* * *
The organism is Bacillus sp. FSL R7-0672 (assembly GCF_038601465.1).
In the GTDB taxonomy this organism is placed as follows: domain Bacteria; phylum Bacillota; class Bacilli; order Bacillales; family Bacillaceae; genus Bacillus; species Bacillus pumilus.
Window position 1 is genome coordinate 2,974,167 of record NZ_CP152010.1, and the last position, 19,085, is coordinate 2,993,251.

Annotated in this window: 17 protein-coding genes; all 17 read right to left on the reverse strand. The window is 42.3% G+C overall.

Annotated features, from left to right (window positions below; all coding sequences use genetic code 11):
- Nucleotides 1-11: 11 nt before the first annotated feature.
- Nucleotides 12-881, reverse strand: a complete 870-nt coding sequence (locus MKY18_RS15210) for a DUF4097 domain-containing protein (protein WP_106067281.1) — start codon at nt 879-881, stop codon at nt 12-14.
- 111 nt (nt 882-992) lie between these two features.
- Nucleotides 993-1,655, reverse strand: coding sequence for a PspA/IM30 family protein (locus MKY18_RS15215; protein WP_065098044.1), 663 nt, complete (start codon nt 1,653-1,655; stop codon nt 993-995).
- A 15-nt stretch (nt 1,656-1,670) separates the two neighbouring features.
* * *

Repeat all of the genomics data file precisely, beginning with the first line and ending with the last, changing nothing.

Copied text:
The organism is Bacillus sp. FSL R7-0672 (assembly GCF_038601465.1).
In the GTDB taxonomy this organism is placed as follows: domain Bacteria; phylum Bacillota; class Bacilli; order Bacillales; family Bacillaceae; genus Bacillus; species Bacillus pumilus.
Window position 1 is genome coordinate 2,974,167 of record NZ_CP152010.1, and the last position, 19,085, is coordinate 2,993,251.

Annotated in this window: 17 protein-coding genes; all 17 read right to left on the reverse strand. The window is 42.3% G+C overall.

Annotated features, from left to right (window positions below; all coding sequences use genetic code 11):
- Nucleotides 1-11: 11 nt before the first annotated feature.
- Nucleotides 12-881, reverse strand: a complete 870-nt coding sequence (locus MKY18_RS15210) for a DUF4097 domain-containing protein (protein WP_106067281.1) — start codon at nt 879-881, stop codon at nt 12-14.
- 111 nt (nt 882-992) lie between these two features.
- Nucleotides 993-1,655, reverse strand: coding sequence for a PspA/IM30 family protein (locus MKY18_RS15215; protein WP_065098044.1), 663 nt, complete (start codon nt 1,653-1,655; stop codon nt 993-995).
- A 15-nt stretch (nt 1,656-1,670) separates the two neighbouring features.